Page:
A Spring Island home showcases the best of Lowcountry living.
Spring Island’s first owner, John Cochran, acquired the 5,000 acres located across the Chechessee Creek. He bought three Indian towns in 1697, paying the Lords Proprietors 10 shillings a year. Several weeks ago, I stood near the same place where Cochran would have looked across to the lands beyond the Indian towns with my host, longtime friend and Spring Island Broker-in-Charge, John Strother.
On the final bend of the narrow, winding road appeared a well-appointed house. The handsome façade—with its simple, varying detailing and muted colors—gave off a feeling of quality and balance: tongue-and-groove panels, horizontal siding, articulated facades and an abundance of windows with an understated cornice. I have admired the house the few times and felt thrilled to get a personal tour.
Designing a home is much like a piece of art blending with nature.
This home is the masterful work of the Atlanta-based Historical Concepts. The principal, Jim Strickland, has influenced the Lowcountry with both great land planning and architecture—Oldfield and Wilson Village at Palmetto Bluff being a few examples. Strickland was also involved in the early schematic concepts of Pinckney Point on Spring Island.
Entering the wonderfully-landscaped motor court provided an intimate look at the house. The large, wrap-around screened porches provided privacy, serenity and a sense of vastness. Its panoramic, 270-degree Southern and Western views of the tidal creek showcased the magnificent marsh beyond.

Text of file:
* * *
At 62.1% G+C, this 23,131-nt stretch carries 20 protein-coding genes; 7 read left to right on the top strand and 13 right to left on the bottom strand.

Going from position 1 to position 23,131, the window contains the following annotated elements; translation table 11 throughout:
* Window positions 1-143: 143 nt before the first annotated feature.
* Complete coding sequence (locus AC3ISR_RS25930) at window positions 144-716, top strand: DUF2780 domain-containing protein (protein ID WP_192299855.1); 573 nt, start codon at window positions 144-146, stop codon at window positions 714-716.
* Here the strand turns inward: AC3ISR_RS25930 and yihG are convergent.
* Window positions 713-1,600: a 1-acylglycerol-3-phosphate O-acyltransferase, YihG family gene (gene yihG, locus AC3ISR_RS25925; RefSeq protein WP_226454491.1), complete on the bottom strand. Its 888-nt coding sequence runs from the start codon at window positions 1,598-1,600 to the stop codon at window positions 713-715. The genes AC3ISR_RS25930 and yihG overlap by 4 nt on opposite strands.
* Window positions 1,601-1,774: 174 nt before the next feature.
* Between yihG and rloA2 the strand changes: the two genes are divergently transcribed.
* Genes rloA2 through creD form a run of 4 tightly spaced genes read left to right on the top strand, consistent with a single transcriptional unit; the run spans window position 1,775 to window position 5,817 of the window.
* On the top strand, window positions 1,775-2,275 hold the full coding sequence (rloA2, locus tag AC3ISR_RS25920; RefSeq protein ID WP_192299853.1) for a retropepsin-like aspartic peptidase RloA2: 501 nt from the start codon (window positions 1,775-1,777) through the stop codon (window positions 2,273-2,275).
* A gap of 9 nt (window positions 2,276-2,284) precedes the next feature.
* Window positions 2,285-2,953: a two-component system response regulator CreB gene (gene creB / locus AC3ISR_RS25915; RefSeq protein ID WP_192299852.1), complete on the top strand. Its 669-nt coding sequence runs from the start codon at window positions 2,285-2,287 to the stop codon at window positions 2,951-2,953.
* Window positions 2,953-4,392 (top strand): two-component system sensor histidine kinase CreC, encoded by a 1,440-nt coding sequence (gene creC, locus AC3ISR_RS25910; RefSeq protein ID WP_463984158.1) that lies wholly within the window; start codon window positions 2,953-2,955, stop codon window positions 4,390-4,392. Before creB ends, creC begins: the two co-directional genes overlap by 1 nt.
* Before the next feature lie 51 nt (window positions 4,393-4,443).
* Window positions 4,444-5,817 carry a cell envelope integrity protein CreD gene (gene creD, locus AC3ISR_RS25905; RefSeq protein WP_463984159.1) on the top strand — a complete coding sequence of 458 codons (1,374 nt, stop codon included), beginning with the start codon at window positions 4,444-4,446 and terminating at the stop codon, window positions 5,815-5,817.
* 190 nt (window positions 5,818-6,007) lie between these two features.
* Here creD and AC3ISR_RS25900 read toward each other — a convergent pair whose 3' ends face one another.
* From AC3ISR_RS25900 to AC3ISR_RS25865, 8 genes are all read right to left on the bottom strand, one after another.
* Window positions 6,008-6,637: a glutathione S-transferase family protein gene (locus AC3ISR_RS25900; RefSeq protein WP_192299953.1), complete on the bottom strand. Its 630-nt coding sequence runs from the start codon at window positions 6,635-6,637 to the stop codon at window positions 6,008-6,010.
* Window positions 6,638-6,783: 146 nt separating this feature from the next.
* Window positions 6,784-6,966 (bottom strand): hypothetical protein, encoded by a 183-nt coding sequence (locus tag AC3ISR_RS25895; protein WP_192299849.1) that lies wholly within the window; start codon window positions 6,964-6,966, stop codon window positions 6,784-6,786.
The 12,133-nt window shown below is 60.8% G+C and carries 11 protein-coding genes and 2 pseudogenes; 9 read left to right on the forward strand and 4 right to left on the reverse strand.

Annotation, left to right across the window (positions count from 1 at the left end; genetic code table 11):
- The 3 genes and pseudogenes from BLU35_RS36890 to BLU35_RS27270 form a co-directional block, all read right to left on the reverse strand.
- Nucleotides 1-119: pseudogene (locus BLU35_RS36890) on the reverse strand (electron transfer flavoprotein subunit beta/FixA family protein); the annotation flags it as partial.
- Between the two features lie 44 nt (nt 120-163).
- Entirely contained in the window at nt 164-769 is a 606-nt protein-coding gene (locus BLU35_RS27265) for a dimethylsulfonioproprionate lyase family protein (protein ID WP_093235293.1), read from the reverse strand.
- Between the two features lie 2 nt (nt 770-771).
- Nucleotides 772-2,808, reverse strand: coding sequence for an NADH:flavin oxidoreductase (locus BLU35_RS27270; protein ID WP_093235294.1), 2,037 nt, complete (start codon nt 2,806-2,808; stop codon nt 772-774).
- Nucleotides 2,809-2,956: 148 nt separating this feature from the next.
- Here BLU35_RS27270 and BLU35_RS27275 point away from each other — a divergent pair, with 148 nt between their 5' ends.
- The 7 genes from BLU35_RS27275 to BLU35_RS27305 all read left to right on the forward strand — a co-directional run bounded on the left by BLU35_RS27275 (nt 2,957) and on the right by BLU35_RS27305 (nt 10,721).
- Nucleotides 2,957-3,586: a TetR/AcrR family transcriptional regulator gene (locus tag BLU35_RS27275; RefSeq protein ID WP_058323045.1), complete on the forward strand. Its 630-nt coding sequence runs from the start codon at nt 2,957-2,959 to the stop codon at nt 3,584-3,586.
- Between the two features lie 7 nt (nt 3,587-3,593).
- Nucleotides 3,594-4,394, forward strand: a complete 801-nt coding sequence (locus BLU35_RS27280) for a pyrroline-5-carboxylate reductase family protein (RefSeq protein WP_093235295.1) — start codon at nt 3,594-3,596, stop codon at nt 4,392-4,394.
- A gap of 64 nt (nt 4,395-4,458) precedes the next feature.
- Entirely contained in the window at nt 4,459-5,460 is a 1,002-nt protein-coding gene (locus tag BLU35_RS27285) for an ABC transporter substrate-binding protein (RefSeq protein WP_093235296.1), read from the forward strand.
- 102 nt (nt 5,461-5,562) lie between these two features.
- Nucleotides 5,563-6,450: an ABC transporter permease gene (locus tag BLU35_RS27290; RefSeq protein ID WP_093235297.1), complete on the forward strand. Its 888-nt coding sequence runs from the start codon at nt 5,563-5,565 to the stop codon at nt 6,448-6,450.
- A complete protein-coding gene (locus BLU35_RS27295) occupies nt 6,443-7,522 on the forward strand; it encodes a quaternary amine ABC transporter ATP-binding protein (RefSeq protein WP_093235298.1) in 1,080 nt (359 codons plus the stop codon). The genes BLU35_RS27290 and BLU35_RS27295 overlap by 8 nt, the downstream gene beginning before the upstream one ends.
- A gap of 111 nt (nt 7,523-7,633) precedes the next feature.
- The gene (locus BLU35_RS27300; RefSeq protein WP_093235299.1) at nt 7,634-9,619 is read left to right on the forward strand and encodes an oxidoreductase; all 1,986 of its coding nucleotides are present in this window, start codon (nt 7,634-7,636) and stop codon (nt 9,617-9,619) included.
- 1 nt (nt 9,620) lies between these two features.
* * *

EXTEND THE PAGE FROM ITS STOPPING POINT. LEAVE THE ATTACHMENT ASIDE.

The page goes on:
“Cocktail hour on the porch at sunset is a daily joy!” John remarked.
The furniture and accessories were so inviting. I wanted to sit down and enjoy the immediate surroundings, as well as the natural views along the creek’s edge. What a relaxing environment! The side-yard house fit perfectly in this narrow lot with views of the river and a boat launch.
Upon entering the central front door, the interior of the house unveiled itself.
The porch and the environs beyond were inseparable. The extensive use of triple-hung windows open up to permit passage from the house to the porch. This allows the home to ventilate in favorable weather and provide circulation.
At the rear of the foyer, the staircase created a cantilevered bay with a hand-painted wall mural depicting
Lowcountry flora and fauna. The staircase led to the garage below and the floors above with a Palladium window and sidelights.
I left with a sense that the owners had assembled a “dream team” to design, build and furnish this home.
It truly represents Southern coastal architecture and lifestyle. The attention to detail and quality of workmanship by Clements Construction is a testament to the company. The house was built in 2004, yet the condition is like-new.
Ruth Edwards of Hilton Head masterminded the interior design. Each space feels inviting, without pretension, and balanced by the architecture and the owner’s wishes.
Having the opportunity to see this home and to learn what went into it was a real treat, and you can explore it yourself with the help of these wonderful pictures. Special thanks to Dawn Fritz, marketing manager at Historical Concepts, for her help and cooperation.
Article by Randolph Stewart / Photography by Richard Leo Johnson, Atlantic Archives, Inc.